African painted dogs in exhibit

Measuring Stress in Wild Species

African painted dog in exhibit


Zoo scientists are improving animal care and conservation around the globe by monitoring wildlife stress hormones using non-invasive methods.


Animals experience stress just like people. New living situations, illness, aging, and other life experiences are all natural events that can cause stress. Lincoln Park Zoo scientists are particularly interested in identifying ongoing situations that lead to chronic stress.

But while people can share when they’re experiencing stress, animals often hide their symptoms. Caregivers may observe changes in behavior, but it’s difficult to objectively know if an individual animal is experiencing stress.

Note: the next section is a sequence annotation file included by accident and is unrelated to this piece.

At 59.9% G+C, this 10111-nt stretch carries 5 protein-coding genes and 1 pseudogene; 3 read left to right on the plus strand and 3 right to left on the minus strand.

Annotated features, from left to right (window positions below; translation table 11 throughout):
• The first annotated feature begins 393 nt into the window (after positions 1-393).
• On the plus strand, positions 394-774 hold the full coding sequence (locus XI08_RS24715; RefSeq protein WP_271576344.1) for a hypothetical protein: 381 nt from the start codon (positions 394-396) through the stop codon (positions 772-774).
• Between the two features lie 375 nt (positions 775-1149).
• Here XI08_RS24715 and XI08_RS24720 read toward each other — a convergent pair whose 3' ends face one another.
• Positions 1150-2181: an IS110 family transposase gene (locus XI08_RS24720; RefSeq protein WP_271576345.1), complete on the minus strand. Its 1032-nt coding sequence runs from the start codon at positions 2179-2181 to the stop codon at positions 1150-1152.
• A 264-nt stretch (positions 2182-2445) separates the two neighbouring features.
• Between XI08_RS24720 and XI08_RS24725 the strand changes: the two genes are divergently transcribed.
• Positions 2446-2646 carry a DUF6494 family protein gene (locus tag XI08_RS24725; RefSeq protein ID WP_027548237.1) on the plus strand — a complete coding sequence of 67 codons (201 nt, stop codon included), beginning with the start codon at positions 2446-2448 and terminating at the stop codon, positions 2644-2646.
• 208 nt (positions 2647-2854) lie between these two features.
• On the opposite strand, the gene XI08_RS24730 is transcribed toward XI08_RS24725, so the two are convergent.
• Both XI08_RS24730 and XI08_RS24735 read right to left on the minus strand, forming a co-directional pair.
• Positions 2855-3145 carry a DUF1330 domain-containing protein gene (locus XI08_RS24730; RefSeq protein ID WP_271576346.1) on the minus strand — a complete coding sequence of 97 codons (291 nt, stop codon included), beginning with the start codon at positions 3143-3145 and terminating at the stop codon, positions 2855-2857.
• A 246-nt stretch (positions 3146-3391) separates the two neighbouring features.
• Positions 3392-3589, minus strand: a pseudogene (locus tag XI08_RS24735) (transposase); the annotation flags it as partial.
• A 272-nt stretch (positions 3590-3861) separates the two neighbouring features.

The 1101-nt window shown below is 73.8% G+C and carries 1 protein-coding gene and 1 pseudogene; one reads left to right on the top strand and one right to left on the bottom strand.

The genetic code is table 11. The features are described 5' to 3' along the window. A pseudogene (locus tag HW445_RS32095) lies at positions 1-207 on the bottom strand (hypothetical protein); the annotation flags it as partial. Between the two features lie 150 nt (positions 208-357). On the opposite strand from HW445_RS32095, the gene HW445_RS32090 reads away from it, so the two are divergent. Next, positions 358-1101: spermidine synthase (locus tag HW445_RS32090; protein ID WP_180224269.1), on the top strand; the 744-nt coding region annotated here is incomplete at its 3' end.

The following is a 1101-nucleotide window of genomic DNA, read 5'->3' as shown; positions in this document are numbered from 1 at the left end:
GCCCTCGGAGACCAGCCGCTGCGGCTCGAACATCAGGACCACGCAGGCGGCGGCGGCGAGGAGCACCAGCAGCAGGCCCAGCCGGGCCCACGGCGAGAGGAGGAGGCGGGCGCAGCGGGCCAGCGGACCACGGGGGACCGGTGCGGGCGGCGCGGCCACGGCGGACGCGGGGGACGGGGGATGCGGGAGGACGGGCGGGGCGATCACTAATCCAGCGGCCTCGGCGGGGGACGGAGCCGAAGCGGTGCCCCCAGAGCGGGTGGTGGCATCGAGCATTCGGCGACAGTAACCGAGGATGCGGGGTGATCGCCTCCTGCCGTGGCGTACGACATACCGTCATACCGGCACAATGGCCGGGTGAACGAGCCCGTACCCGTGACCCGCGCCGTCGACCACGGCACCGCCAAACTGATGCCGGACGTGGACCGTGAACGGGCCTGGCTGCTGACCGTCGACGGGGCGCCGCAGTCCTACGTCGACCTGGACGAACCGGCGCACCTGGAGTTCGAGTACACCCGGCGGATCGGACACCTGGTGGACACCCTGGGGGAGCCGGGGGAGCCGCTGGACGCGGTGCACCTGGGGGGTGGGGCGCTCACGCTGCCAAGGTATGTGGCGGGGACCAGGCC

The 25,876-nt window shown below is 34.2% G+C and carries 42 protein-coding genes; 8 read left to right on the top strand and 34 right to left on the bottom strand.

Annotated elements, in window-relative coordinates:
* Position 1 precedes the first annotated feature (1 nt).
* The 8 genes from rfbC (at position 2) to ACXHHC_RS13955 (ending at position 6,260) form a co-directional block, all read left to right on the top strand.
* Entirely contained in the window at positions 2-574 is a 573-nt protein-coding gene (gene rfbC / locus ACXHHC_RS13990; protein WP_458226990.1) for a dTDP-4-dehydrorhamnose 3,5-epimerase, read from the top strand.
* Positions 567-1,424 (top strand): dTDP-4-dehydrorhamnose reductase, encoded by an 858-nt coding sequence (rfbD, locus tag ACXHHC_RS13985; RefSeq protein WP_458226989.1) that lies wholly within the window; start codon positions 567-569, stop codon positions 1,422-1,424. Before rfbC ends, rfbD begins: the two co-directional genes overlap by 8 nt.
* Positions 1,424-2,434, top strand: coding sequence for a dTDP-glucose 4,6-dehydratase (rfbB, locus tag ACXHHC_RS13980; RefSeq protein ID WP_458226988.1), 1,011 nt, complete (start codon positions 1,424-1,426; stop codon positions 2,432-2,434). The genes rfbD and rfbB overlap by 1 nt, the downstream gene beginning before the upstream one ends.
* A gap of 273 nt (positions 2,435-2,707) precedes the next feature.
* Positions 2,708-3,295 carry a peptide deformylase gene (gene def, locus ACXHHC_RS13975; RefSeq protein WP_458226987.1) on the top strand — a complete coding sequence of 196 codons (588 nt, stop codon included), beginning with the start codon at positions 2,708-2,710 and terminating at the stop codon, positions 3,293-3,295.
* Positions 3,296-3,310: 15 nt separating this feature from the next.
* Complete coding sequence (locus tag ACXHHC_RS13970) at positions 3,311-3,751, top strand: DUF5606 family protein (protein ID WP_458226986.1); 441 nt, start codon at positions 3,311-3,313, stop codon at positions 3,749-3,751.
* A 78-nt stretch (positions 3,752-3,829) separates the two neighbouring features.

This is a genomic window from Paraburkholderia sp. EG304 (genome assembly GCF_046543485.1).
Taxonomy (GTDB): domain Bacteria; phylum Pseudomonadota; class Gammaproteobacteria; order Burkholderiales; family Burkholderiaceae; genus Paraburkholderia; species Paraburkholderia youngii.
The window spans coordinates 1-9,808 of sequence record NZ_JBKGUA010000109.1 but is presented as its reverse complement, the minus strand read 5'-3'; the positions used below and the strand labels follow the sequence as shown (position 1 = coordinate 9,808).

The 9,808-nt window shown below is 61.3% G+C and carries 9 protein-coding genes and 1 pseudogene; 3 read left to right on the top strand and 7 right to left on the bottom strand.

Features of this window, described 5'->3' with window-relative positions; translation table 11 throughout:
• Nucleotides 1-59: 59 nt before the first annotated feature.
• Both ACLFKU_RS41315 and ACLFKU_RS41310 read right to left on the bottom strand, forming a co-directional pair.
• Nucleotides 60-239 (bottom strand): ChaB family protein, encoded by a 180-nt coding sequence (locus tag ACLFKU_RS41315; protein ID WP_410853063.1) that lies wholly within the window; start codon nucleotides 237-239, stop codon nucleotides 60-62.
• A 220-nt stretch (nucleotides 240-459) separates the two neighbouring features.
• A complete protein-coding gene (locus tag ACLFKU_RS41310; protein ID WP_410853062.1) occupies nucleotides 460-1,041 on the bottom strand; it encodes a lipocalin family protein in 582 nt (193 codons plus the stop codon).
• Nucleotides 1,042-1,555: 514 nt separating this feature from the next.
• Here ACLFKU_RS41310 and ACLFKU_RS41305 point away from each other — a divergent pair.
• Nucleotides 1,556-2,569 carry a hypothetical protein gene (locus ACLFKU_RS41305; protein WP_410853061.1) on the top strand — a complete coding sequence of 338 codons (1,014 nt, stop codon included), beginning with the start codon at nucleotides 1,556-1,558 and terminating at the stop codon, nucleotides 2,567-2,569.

By measuring the stress-related hormones in feces, urine, hair, blood, and saliva samples, endocrinologists are able to determine an animal’s internal stress levels. Feces, which is abundant and can be collected frequently without disturbing the animal, is especially advantageous.

Using feces, zoo scientists are able to establish unique baseline stress levels that help determine how changes in an animal’s environment (diet, habitat, light cycle, social group, enrichment, etc) impact its welfare. This information is vital for improving animal care and conservation both at Lincoln Park Zoo and around the globe.


Rachel Santymire, Ph.D.
Adjunct Scientist
Conservation & Science
Christopher J. Schell, Ph.D.
Adjunct Scientist
Urban Wildlife Institute


Katie Fowler, M.S.